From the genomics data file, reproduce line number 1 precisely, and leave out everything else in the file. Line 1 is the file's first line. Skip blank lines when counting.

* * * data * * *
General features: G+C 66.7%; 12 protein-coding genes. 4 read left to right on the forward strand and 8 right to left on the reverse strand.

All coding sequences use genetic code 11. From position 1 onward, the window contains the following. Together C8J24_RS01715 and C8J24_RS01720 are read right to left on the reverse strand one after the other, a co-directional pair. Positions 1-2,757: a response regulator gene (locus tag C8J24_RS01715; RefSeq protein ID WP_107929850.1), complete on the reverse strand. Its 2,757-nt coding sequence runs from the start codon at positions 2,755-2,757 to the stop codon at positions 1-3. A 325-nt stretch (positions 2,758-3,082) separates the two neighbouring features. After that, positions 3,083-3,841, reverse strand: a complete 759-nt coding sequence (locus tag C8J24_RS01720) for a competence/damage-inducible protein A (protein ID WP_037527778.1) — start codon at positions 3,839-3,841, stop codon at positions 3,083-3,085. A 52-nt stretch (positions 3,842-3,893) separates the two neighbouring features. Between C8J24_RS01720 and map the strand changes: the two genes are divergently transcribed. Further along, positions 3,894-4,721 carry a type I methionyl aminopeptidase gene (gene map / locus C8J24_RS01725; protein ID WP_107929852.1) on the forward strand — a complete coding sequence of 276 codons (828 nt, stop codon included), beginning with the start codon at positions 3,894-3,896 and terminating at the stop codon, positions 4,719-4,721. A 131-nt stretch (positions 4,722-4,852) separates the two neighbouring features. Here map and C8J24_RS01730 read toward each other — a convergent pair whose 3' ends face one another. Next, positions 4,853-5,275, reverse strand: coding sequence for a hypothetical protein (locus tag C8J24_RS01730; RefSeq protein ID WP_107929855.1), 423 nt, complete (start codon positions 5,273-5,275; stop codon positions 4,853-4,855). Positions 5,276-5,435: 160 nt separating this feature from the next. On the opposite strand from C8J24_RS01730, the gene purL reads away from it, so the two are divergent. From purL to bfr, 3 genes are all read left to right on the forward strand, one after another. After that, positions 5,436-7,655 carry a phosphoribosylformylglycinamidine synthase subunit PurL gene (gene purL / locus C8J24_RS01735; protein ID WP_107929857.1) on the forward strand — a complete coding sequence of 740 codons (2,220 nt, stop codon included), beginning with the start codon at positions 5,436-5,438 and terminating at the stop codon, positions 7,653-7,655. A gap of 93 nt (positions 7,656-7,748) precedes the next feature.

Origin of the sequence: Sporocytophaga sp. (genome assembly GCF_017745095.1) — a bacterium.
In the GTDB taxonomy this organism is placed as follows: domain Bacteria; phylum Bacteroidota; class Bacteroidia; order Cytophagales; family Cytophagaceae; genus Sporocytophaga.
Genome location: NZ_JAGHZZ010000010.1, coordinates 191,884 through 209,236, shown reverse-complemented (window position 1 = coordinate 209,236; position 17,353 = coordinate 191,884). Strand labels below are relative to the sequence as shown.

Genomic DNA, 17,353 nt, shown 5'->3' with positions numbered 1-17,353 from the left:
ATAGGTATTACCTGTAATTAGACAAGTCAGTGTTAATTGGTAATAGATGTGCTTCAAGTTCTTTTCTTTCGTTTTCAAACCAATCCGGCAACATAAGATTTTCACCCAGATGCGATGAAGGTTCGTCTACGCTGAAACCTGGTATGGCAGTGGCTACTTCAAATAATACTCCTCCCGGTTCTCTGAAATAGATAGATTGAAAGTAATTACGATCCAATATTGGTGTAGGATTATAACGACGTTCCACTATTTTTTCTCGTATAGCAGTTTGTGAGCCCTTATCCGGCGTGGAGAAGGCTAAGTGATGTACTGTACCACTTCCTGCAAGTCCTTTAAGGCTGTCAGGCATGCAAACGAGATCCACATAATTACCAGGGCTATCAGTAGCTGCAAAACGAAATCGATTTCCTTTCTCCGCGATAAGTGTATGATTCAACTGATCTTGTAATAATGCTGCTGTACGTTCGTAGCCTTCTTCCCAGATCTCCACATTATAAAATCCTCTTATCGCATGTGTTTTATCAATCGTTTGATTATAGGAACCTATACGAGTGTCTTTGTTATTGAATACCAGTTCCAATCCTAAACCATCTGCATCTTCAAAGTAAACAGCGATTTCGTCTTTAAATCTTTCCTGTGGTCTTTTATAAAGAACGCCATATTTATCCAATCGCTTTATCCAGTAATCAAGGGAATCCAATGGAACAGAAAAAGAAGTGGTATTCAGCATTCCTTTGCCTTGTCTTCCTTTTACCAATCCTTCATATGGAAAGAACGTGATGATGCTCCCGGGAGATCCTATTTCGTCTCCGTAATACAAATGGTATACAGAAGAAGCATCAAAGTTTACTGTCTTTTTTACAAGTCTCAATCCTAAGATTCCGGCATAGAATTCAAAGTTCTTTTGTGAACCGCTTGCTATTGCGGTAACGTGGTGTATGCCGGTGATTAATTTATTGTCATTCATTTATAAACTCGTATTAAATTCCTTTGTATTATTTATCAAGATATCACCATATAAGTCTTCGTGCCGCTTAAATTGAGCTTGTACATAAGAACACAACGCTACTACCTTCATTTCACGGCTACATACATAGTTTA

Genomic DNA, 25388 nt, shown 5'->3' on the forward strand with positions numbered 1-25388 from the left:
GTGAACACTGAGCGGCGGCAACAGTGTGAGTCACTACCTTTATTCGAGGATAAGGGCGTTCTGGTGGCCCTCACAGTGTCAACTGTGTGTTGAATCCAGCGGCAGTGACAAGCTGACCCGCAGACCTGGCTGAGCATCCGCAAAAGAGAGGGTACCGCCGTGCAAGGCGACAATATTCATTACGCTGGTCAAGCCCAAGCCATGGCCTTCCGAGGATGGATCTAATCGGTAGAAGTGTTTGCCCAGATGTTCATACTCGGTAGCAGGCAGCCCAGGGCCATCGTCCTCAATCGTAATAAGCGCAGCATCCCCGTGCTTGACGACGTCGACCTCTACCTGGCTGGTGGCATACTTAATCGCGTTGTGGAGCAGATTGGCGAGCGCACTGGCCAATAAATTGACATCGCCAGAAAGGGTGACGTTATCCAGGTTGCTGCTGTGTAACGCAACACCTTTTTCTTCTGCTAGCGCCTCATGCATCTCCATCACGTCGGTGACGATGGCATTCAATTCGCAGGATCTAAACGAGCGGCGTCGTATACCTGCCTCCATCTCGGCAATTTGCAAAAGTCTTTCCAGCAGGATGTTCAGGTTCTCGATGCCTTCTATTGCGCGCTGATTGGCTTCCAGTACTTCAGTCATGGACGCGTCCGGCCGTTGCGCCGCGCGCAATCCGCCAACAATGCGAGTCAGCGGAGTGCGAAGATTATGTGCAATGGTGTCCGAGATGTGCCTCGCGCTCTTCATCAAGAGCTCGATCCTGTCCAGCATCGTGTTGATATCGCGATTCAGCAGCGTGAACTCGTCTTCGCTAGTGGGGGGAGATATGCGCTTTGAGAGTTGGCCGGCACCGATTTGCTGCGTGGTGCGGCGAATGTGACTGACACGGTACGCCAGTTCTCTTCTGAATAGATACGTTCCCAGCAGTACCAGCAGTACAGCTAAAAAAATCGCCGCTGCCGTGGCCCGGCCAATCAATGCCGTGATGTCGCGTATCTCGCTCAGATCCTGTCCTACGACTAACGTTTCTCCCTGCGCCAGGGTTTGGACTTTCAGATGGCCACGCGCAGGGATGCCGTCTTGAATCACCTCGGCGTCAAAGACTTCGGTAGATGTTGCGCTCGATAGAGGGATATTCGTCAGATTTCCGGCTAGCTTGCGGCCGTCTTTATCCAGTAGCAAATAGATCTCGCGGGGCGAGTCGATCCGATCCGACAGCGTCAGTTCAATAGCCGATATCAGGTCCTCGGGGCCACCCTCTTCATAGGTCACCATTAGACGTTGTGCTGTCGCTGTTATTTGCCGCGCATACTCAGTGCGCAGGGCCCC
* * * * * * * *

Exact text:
General features: G+C 66.7%; 12 protein-coding genes. 4 read left to right on the forward strand and 8 right to left on the reverse strand.